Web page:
Lettuce, Red Oak Leaf

75 in stock

    • 45 $


Quick Overview

LETTUCE, Red Oak Leaf –
Lactuca sativa var. crispa

FULL SUN Native to many areas of the world, lettuce has been cultivated since, at least, the 6th century BC. It is a staple food crop for most of the world’s cultures. One of the most famous leaf lettuces and one of the oldest, Red Oak Leaf was introduced in the US in the 1800s. Tolerates heat well, long lasting in the garden without becoming bitter, good flavor. Red Oak Leaf can be sown in the early spring for a summer crop and in mid-summer for a fall-winter crop. In the spring, plant as soon as the ground can be worked. Soil should be deeply spaded before planting. Rows should be 12-18 in. apart. When seedlings are 2 in. high, thin, leaving 4-6 in. between plants. Adding lime to the soil before planting will sweeten the lettuce.

Type Spacing Planting Depth Days to Germination Maturity
Leaf 4-6 in. 1 in. 14-21 50

Lettuce, Red Oak Leaf

Lettuce appears to have been domesticated from a weedy species of wild lettuce that produced lettuce leaves on the top of a tall stem. Evidence which supports this theory comes from Egyptian tomb paintings dating back 4500 years which show bundles of stem lettuce being transported.

The first written accounts describing lettuce are from Herodotus, who wrote that lettuce appeared on the royal tables in Persia in 550 BC. The Greeks, including Hippocrates, ascribed medicinal properties to lettuce, and the Romans wrote extensively about it including Pliny who described nine varieties grown in Roman agriculture. It was probably the Romans who introduced lettuce into northern and western Europe.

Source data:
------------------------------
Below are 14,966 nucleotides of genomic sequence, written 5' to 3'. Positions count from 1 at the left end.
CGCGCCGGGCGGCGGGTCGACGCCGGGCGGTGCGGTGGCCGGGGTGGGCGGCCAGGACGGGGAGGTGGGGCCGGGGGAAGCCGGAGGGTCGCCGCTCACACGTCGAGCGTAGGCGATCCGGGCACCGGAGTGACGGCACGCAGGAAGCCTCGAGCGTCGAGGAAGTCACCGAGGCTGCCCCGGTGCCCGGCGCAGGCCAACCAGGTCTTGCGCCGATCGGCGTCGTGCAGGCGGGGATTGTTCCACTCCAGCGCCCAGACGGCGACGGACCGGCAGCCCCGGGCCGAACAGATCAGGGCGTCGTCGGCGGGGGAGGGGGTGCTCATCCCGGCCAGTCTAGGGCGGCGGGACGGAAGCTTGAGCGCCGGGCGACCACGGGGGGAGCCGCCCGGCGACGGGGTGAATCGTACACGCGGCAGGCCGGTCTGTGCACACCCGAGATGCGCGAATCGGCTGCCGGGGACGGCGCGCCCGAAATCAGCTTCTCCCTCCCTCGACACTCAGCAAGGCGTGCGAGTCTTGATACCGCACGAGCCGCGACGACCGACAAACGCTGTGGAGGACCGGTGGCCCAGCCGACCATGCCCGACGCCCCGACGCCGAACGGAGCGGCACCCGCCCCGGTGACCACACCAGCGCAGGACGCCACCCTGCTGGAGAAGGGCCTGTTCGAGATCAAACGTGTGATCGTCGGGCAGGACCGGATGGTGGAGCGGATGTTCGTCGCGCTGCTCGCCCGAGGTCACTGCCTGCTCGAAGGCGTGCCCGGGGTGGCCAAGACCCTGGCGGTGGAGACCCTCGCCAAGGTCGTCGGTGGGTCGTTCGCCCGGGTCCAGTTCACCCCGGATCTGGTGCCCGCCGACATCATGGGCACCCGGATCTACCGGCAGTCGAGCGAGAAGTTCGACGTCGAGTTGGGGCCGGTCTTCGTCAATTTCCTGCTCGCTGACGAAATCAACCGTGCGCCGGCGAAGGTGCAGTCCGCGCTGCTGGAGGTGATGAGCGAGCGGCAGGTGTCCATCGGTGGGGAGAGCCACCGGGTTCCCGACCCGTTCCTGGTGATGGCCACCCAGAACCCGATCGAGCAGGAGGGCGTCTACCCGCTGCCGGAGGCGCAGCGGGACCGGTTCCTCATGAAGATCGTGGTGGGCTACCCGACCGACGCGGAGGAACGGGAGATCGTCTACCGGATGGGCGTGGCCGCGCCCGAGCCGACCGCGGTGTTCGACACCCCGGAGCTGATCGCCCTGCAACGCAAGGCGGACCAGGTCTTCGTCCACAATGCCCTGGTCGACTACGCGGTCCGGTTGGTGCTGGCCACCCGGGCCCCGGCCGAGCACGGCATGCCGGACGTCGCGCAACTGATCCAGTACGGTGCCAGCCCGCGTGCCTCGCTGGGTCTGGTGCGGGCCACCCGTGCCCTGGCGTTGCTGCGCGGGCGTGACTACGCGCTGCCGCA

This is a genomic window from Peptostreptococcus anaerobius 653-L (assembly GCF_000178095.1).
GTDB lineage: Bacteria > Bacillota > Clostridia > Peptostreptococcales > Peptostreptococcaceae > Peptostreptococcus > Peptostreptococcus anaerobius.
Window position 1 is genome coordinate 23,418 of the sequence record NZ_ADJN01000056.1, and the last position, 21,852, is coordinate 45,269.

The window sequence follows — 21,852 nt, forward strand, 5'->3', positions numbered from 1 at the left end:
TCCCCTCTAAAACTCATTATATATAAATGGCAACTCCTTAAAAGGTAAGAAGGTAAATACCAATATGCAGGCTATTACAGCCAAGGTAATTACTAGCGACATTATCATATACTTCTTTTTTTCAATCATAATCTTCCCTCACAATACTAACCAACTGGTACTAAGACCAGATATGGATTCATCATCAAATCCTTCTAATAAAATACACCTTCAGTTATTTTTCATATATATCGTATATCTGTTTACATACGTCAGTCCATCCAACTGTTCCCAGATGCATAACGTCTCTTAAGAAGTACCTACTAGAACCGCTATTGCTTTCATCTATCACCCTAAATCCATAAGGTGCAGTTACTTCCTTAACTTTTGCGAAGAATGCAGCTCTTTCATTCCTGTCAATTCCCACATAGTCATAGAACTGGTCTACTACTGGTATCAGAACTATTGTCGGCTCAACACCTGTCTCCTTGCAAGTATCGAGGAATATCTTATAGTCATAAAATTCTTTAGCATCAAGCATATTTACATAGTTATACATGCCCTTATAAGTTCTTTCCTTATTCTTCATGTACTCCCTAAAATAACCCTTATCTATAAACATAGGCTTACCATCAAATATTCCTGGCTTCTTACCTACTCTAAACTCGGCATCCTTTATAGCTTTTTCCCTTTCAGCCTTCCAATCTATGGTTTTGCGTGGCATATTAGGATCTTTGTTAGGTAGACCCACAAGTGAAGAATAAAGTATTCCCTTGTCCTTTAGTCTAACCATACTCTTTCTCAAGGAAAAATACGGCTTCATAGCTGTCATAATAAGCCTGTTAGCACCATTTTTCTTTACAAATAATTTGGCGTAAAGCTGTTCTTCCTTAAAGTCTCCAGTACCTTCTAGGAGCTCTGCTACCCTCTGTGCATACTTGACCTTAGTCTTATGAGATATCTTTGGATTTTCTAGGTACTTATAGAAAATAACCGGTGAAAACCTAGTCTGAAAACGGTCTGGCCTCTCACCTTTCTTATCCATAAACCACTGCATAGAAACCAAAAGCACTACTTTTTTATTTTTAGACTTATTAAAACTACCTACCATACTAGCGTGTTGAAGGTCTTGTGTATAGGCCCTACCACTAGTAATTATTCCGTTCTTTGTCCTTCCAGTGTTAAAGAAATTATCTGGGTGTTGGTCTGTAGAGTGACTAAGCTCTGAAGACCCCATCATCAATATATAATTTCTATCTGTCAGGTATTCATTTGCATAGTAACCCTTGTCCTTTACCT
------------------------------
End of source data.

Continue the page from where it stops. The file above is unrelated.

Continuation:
The Romans popularized a tall cylindrical form of head lettuce which they found growing on the Greek island of Cos. This particular form of lettuce became so popular in Rome that it took the name, “romaine” named after the Eternal City. Romaine lettuce is still often referred to as “cos lettuce” in honor of its original birthplace, the Greek island of Cos.

Lettuce was among the first vegetables brought from Europe to the New World. In 1494, its presence on Isabela Island is mentioned in the writings of Peter Martyr. This suggests that Columbus may have brought the vegetable on his second voyage.

In the early years of the United States, an assortment of lettuces were grown. Head lettuce includes the Crisphead or cabbage type and the Butterhead, the floppy-headed type also known as Bibb or Boston. The leaf lettuce also known as cutting lettuce is a non-heading type which forms rosettes of curled or fringed leaves. Romaine or cos lettuce forms tall cylindrical heads of elongated oval leaves.

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